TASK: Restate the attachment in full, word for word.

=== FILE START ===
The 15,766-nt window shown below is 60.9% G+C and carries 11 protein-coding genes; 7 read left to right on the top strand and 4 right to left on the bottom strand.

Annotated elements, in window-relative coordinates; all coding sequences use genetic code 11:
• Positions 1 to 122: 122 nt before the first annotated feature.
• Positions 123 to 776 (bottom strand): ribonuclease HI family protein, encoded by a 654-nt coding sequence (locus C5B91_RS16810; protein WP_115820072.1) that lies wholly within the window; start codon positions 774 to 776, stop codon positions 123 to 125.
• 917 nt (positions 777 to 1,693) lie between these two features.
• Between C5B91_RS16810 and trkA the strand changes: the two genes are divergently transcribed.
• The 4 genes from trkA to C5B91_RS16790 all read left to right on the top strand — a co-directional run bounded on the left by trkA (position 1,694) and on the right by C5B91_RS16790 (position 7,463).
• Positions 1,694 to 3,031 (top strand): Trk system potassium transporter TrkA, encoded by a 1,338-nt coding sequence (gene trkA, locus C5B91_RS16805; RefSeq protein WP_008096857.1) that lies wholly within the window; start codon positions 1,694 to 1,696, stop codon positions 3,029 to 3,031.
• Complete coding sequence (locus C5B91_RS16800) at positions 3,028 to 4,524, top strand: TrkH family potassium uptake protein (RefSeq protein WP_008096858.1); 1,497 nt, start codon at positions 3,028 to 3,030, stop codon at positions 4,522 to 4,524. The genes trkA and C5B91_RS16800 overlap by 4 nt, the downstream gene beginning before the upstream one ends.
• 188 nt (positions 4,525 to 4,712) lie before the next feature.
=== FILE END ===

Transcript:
The 15,766-nt window shown below is 60.9% G+C and carries 11 protein-coding genes; 7 read left to right on the top strand and 4 right to left on the bottom strand.

Annotated elements, in window-relative coordinates; all coding sequences use genetic code 11:
• Positions 1 to 122: 122 nt before the first annotated feature.
• Positions 123 to 776 (bottom strand): ribonuclease HI family protein, encoded by a 654-nt coding sequence (locus C5B91_RS16810; protein WP_115820072.1) that lies wholly within the window; start codon positions 774 to 776, stop codon positions 123 to 125.
• 917 nt (positions 777 to 1,693) lie between these two features.
• Between C5B91_RS16810 and trkA the strand changes: the two genes are divergently transcribed.
• The 4 genes from trkA to C5B91_RS16790 all read left to right on the top strand — a co-directional run bounded on the left by trkA (position 1,694) and on the right by C5B91_RS16790 (position 7,463).
• Positions 1,694 to 3,031 (top strand): Trk system potassium transporter TrkA, encoded by a 1,338-nt coding sequence (gene trkA, locus C5B91_RS16805; RefSeq protein WP_008096857.1) that lies wholly within the window; start codon positions 1,694 to 1,696, stop codon positions 3,029 to 3,031.
• Complete coding sequence (locus C5B91_RS16800) at positions 3,028 to 4,524, top strand: TrkH family potassium uptake protein (RefSeq protein WP_008096858.1); 1,497 nt, start codon at positions 3,028 to 3,030, stop codon at positions 4,522 to 4,524. The genes trkA and C5B91_RS16800 overlap by 4 nt, the downstream gene beginning before the upstream one ends.
• 188 nt (positions 4,525 to 4,712) lie before the next feature.